I am reading a book I was given for Christmas called The New Philanthropists by Charles Handy. He has developed a whole series of short studies of modern, often smaller scale philanthropists in contrast to the picture we often envisage of Rothschild, Gates, Wellcome etc. What I found more interesting was that he asked each one to put together a still life of five objects, including a flower, which represents them, and their journey.
We have just spent the weekend in Hay-on-Wye, an annual treat exploring secondhand bookshops. On returning home, and scattering my purchases on the bed, I wondered what the set of titles I had chosen said about me:
- The Complete Book of Plant Propagation
- Six Easy Pieces : The Fundamentals of Physics explained by Richard Feynman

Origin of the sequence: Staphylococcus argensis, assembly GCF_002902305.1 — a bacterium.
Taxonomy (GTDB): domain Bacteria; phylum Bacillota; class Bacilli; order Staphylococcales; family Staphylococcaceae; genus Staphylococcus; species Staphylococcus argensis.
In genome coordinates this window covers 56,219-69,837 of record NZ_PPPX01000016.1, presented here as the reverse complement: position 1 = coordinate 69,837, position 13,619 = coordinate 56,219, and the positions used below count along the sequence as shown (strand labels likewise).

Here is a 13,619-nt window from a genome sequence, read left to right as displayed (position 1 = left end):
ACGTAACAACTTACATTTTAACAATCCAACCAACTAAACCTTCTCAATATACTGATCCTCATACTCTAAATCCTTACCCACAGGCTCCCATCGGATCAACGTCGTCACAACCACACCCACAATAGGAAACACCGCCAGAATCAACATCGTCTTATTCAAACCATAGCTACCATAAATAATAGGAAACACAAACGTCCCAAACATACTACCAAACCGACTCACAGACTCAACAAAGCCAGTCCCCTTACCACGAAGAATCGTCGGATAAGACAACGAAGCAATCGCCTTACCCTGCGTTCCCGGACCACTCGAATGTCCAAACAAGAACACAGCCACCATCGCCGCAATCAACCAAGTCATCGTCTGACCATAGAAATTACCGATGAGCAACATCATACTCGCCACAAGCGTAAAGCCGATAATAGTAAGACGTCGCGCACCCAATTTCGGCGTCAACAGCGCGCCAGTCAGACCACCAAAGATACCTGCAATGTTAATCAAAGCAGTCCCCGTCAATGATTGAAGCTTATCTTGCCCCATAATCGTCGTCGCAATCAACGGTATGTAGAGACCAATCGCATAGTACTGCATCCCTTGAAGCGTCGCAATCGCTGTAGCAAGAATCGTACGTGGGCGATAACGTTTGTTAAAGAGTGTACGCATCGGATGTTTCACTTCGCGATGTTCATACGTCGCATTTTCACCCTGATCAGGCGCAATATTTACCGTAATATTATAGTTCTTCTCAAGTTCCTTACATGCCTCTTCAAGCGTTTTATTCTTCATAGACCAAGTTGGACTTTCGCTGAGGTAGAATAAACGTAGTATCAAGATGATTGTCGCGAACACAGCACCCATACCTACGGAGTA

- Home sausage making
- The Zen Calligraphy of Thich Nhat Hanh
- Cancel the Apocalypse : the new path to prosperity
- The Grave Tattoo by Val McDermid
The last one was a 50p paperback in an honesty bookshop beside Hay Castle, and will probably end up in book sale fairly soon. But the others will find space on the shelves at home and become part of my life. As I visit people around the University, there are books and other personal items which adorn their workspace. Things they have elected to keep. Things which are important to them. What do these things say about us to those we work with and live with? Are we conscious of what they say about us?
I am really interested in authenticity, particularly with respect to leadership and management. Are the objects we keep around us a clue to the authentic individual, or perhaps just another artfully arranged layer masking the real person? I don't know, but I will be looking even harder at the bookshelves in future.